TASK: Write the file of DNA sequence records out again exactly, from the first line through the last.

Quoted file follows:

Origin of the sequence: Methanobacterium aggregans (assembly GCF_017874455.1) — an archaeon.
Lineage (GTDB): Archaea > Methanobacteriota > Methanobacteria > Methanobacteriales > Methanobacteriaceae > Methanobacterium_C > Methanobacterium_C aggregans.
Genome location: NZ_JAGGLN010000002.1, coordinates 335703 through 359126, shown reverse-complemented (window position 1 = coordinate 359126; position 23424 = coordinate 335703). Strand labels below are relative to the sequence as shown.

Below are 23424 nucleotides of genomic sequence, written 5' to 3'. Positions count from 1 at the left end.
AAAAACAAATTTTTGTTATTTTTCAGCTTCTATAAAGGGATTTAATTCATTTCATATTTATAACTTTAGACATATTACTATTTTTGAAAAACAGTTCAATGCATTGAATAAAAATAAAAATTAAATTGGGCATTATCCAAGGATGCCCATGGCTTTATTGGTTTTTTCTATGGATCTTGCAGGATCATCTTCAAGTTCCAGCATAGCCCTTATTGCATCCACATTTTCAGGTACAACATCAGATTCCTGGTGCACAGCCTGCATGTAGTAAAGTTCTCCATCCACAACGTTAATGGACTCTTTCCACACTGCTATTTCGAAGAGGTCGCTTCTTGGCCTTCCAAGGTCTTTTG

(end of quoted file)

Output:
Origin of the sequence: Methanobacterium aggregans (assembly GCF_017874455.1) — an archaeon.
Lineage (GTDB): Archaea > Methanobacteriota > Methanobacteria > Methanobacteriales > Methanobacteriaceae > Methanobacterium_C > Methanobacterium_C aggregans.
Genome location: NZ_JAGGLN010000002.1, coordinates 335703 through 359126, shown reverse-complemented (window position 1 = coordinate 359126; position 23424 = coordinate 335703). Strand labels below are relative to the sequence as shown.

Below are 23424 nucleotides of genomic sequence, written 5' to 3'. Positions count from 1 at the left end.
AAAAACAAATTTTTGTTATTTTTCAGCTTCTATAAAGGGATTTAATTCATTTCATATTTATAACTTTAGACATATTACTATTTTTGAAAAACAGTTCAATGCATTGAATAAAAATAAAAATTAAATTGGGCATTATCCAAGGATGCCCATGGCTTTATTGGTTTTTTCTATGGATCTTGCAGGATCATCTTCAAGTTCCAGCATAGCCCTTATTGCATCCACATTTTCAGGTACAACATCAGATTCCTGGTGCACAGCCTGCATGTAGTAAAGTTCTCCATCCACAACGTTAATGGACTCTTTCCACACTGCTATTTCGAAGAGGTCGCTTCTTGGCCTTCCAAGGTCTTTTG